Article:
Illinois 4 Ill. 74 (July 1, 1841) Calhoun v. Wright To which the plaintiff replied, by way of estopple, that the two promissory notes of defendant were executed to the plaintiff! 0 Link
Illinois 4 Ill. 127 (Dec. 1, 1841) Sawyer v. City of Alton The bill of except! 0 Link
Arkansas 4 Ark. 293 (July 1, 1842) Smith v. Yell We shall pass by the irregularities in entering up the decree, and! 0 Link
Illinois 4 Ill. 465 (Dec. 1, 1842) Edwards v. Pope All the parties in interest either presented the petition, j or they expressly consented, and it was referred to two judges tdj hear the proofs, and draw a bill, which was again referred to a! 0 Link
Illinois 4 Ill. 380 (Dec. 1, 1842) Ballance v. Samuel A contrary doctrine would enable a defendant in any suit, before service, to come in and dismiss it on the same ground, for want of jurisdiction! 0 Link
Illinois 5 Ill. (Scam) 96 (Dec. 1, 1842) Henshaw v. Bryant He now swears that the goods which are valued in the schedule at $4,000, were in fact worth but $400, and the debts which are set down at $2,500, only amounted to $300 or $400 that were collectable, and yet this extraordinary contrast is sworn to by this witness, for the purpose of convicting Burlingame of fraud in making out the schedule ; and still he swears that he believed at the time that the schedule contained the truth! 0 Link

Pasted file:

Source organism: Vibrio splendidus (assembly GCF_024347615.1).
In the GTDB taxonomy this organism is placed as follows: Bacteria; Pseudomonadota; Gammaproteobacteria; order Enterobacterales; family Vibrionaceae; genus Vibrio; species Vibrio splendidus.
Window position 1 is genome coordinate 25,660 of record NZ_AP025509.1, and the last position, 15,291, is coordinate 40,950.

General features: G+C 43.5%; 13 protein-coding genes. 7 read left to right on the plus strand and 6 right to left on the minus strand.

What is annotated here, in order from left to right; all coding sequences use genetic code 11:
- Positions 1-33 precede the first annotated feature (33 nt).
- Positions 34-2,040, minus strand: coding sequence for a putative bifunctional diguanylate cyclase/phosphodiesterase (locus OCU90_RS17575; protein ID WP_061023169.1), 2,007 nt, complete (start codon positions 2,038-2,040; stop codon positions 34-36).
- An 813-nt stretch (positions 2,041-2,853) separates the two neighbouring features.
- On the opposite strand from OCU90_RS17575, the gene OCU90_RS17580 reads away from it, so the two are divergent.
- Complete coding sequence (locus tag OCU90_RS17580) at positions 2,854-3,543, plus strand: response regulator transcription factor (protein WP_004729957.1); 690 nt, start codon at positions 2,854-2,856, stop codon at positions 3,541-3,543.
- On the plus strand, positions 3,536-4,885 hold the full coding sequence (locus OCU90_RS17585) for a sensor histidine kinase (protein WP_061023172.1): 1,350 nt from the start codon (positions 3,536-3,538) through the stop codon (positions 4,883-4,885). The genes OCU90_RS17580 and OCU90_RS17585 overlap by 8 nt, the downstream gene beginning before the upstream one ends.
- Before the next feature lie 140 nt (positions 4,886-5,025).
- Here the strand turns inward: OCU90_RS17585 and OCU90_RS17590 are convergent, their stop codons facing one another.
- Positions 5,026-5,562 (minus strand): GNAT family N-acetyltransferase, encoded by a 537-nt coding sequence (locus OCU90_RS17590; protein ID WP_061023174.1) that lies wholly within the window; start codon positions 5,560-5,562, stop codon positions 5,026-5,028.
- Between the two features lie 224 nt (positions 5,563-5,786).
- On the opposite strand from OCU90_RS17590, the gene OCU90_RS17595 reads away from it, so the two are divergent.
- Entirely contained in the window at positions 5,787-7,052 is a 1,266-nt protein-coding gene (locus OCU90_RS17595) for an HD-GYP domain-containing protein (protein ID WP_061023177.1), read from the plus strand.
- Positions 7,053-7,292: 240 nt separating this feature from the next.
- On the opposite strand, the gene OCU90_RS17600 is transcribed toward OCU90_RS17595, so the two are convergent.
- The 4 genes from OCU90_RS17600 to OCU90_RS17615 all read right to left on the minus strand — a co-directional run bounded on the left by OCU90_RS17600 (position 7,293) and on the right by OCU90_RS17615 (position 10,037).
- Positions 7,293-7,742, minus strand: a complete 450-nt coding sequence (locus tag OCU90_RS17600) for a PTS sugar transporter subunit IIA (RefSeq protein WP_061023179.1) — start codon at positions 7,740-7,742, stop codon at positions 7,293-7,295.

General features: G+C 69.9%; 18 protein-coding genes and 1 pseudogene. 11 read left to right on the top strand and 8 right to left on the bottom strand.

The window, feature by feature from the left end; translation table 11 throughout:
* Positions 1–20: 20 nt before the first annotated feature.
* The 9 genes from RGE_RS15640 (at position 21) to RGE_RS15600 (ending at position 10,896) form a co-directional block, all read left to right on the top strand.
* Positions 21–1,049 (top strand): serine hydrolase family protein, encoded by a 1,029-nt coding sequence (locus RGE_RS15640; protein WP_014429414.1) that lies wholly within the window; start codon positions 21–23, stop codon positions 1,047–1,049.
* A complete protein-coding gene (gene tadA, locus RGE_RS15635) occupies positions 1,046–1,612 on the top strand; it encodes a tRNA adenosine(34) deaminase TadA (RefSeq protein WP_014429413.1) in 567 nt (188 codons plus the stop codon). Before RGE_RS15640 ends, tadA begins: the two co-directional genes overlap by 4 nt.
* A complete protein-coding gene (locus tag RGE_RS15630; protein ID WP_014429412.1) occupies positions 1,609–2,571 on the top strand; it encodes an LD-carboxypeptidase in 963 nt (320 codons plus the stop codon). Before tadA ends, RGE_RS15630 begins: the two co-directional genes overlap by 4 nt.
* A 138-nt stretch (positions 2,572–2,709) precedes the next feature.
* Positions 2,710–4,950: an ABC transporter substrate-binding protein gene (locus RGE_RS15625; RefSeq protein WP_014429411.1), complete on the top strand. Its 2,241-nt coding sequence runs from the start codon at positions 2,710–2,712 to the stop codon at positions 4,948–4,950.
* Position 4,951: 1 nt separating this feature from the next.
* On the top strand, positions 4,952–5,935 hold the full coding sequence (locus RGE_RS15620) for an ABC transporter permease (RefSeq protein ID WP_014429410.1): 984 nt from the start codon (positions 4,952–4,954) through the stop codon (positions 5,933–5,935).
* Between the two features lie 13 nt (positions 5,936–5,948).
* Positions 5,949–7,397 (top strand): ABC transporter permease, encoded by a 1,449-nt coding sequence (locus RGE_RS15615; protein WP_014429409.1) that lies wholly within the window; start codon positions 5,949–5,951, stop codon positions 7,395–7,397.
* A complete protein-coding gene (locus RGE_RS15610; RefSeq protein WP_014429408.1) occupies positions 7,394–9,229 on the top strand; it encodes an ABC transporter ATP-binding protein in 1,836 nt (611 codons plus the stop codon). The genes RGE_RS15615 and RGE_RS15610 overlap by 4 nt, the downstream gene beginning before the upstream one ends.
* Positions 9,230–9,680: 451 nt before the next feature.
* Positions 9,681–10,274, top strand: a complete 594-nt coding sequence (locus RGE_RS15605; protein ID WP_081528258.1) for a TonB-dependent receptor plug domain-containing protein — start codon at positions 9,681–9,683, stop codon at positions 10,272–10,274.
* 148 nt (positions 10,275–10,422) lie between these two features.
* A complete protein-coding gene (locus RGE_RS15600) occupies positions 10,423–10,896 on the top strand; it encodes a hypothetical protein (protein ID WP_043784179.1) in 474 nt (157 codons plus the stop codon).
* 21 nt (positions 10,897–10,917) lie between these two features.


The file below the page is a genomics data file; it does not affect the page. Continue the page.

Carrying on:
Illinois 5 Ill. (Scam) 159 (Dec. 1, 1842) Reece v. Darby An application for the extension of the time for hearing is addressed to the sound discretion of the court! 0 Link
Illinois 5 Ill. (Scam) 202 (Dec. 1, 1843) Doyle v. Teas Should we now postpone Doyle, because Munson is an innocent purchaser subsequent to the date of his agreement, then Munson would have to be postponed in his turn, should some one appear to-morrow, and produce a deed executed between the 26th of May and filie 26th of June, 1835, because, he would be a subsequent bona fide purchaser! 0 Link